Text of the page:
Teen inspires, even in her death (video)
Donate to help the Villarreal family pay for Jessica's funeral. Go to gofundme.com/ funeralforjessica to donate.
• Visitation will start at 1 p.m. with a rosary at 7 p.m. Wednesday at Artero Memorial Chapels.
• The funeral will be at 9 a.m. Thursday at Our Lady of Sorrows Catholic Church. Burial will follow at Resurrection Cemetery.
The babies played on the living room floor, cheerfully popping Nerf guns and dancing around.
At 4 and 2 years old, they are blissfully unaware of the tears of their parents and the heavy sadness in the air.
They will only know their sister, 17-year-old Jessica Villarreal, through pictures, said the kids' mom, Veronica Villarreal.
"That is all they are going to have of Jessica," Villarreal said as she flipped through photos, still in shock over the death of her daughter.
Jessica, diagnosed in fifth grade with neuroendocrine carcinoma, a cancer that affected her hormone system, died in the arms of her dad, Juan Villarreal Sr., in the middle of the night Monday.
But Jessica, the teen who wasn't supposed to live to see last Christmas, never gave up, said her brother, Juan Villarreal Jr.
"No matter when you saw her or where you saw her, she was always smiling. I don't know how she did it, but she did. I mean, knowing all of the worries she had dealing with this sickness, but she just seemed to bypass it," her brother said.
Going through multiple chemotherapy treatments, radiation treatments and surgeries throughout her life, Jessica was often in pain but worked to enjoy life to the fullest, her mom said.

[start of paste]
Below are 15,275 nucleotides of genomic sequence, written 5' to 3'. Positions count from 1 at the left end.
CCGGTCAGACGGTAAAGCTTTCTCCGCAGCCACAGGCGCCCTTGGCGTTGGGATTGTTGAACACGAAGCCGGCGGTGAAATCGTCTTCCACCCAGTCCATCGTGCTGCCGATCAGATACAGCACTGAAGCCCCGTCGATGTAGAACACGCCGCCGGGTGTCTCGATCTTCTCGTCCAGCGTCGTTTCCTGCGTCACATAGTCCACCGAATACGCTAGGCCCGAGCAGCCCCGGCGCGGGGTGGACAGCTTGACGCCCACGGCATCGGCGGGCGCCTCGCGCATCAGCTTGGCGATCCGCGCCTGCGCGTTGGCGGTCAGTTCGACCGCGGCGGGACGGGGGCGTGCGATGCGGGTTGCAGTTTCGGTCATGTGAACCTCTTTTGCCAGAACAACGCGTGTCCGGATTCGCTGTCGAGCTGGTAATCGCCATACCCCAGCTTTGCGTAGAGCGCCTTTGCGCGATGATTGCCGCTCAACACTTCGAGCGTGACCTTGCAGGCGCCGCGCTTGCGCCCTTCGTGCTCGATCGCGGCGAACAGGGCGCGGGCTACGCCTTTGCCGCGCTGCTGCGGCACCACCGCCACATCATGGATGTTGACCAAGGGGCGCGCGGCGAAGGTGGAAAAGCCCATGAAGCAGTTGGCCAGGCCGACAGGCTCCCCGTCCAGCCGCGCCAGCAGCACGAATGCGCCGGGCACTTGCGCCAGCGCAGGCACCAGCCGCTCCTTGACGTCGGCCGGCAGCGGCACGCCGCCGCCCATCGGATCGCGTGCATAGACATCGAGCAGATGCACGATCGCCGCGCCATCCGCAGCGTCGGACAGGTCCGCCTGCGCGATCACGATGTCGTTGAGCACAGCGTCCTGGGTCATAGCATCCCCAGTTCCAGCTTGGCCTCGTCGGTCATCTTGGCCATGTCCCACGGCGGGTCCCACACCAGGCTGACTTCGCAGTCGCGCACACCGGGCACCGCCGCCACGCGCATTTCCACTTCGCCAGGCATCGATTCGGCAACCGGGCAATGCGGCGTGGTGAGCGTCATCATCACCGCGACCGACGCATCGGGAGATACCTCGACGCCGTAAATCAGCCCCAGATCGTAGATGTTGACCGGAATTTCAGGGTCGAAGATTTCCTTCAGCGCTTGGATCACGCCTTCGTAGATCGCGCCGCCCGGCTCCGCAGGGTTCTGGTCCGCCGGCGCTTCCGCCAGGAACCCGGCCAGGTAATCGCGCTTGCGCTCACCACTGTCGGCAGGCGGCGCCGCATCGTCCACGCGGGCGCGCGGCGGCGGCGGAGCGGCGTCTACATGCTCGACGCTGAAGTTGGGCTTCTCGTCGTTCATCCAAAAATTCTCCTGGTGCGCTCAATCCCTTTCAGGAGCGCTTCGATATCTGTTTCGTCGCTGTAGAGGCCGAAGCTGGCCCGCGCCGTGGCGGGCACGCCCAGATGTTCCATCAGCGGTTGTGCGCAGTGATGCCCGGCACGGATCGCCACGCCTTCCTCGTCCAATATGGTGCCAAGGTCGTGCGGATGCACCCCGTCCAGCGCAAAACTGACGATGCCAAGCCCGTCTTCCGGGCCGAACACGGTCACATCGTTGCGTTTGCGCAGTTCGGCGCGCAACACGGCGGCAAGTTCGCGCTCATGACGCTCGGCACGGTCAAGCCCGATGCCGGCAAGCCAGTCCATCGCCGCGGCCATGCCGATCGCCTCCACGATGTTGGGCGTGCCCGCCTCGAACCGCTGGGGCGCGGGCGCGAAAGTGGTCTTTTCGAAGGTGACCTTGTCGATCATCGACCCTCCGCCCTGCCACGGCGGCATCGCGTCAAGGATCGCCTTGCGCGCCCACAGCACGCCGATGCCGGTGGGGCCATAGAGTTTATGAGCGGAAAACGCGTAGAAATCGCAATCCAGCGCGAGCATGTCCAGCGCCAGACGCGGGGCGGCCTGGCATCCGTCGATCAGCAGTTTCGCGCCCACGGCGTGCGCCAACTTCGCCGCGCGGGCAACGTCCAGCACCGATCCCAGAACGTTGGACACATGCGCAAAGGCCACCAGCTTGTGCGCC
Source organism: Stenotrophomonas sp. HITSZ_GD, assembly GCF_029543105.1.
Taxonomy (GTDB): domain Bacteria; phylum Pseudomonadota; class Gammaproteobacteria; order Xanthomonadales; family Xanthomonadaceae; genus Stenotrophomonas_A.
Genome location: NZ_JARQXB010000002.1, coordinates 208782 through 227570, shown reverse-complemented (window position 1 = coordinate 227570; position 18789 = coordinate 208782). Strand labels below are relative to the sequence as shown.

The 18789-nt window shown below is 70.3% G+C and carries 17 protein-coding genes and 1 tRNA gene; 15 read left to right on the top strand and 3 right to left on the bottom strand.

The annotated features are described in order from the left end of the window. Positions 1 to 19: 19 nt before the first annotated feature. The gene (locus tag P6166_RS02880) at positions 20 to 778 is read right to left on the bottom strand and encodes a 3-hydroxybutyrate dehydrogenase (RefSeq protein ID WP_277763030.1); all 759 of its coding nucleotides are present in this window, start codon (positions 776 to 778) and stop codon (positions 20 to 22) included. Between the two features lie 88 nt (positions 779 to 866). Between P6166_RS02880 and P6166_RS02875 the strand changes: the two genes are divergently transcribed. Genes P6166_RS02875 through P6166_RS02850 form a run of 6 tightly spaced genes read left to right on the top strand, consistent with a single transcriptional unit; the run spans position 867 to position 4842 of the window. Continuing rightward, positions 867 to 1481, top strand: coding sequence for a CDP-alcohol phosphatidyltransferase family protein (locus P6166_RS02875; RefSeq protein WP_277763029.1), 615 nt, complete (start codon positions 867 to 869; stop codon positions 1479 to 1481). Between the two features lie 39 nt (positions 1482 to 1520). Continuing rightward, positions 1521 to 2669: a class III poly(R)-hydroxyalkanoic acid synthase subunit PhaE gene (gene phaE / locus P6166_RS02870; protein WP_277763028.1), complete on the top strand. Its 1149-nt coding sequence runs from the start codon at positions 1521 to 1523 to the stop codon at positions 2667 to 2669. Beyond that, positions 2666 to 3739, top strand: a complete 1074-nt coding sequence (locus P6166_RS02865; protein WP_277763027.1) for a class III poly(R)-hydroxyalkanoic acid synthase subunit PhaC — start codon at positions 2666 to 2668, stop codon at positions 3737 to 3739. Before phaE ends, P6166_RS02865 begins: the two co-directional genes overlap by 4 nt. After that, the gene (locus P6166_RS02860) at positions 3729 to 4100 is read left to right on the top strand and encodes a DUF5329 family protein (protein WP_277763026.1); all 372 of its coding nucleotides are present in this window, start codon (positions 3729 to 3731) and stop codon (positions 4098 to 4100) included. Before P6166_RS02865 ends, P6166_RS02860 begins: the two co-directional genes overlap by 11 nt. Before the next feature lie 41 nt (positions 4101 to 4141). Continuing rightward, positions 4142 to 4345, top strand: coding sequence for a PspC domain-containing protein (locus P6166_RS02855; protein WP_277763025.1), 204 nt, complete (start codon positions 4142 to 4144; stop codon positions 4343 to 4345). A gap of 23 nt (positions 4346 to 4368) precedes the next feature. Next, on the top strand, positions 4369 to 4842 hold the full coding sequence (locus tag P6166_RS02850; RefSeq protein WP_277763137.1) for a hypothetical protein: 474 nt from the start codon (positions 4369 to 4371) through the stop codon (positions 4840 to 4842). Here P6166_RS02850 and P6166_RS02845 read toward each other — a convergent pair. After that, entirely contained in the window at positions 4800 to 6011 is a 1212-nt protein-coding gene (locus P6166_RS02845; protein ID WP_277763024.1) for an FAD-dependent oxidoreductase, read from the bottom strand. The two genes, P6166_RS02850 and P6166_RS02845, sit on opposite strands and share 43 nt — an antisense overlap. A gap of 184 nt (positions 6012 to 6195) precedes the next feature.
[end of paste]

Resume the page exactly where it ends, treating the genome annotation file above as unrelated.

She spent her last weekend on a camping trip with her family, riding four-wheelers in the mud with her brother and staying up through night to look at stars and wonder about aliens.
"She couldn't bounce too much on the four-wheelers because it would hurt her. So we went at a steady pace until we got to the mud, and she just took off through the mud. We were having a blast," Her brother said, laughing at the memory.
K'Dionne Rabino, 23, met Jessica through her own mother, an assistant principal at East High School.
Jessica was always having fun, Rabino said, whether she was at the Victoria East homecoming she attended with the Guardians of the Ribbon South Texas Chapter, her graduation from high school and even prom.
"The thing I learned the most from Jessica is to always be positive. Even when she was in her lower moments, she was always happy. She just loved every day. She lived every day to the fullest," Rabino said.
Her own family has grown closer since meeting Jessica, learning the value of every moment with each other, she said.
Rabino was so touched by Jessica she started a fundraiser through Facebook to pay for the family's funeral expenses.
As family and friends came by the family's small Victoria home Tuesday to offer their condolences, each walked past the life-size yellow ribbon in the Villarreals' yard - the ribbon that stands up for Jessica and all childhood cancers.
The ribbon has been in front of their house for about six months, Jessica's mother said.
Even though Jessica's battle is over and she isn't in pain anymore, the battle is just beginning for many others.
"She was scared, but she had just talked to us and told us that she was tired and ready. She was just tired. She didn't want to go through it (death), but we told her we all do, and there is no telling how it is going to happen, when it is going to happen or who it is going to happen to," her mom said.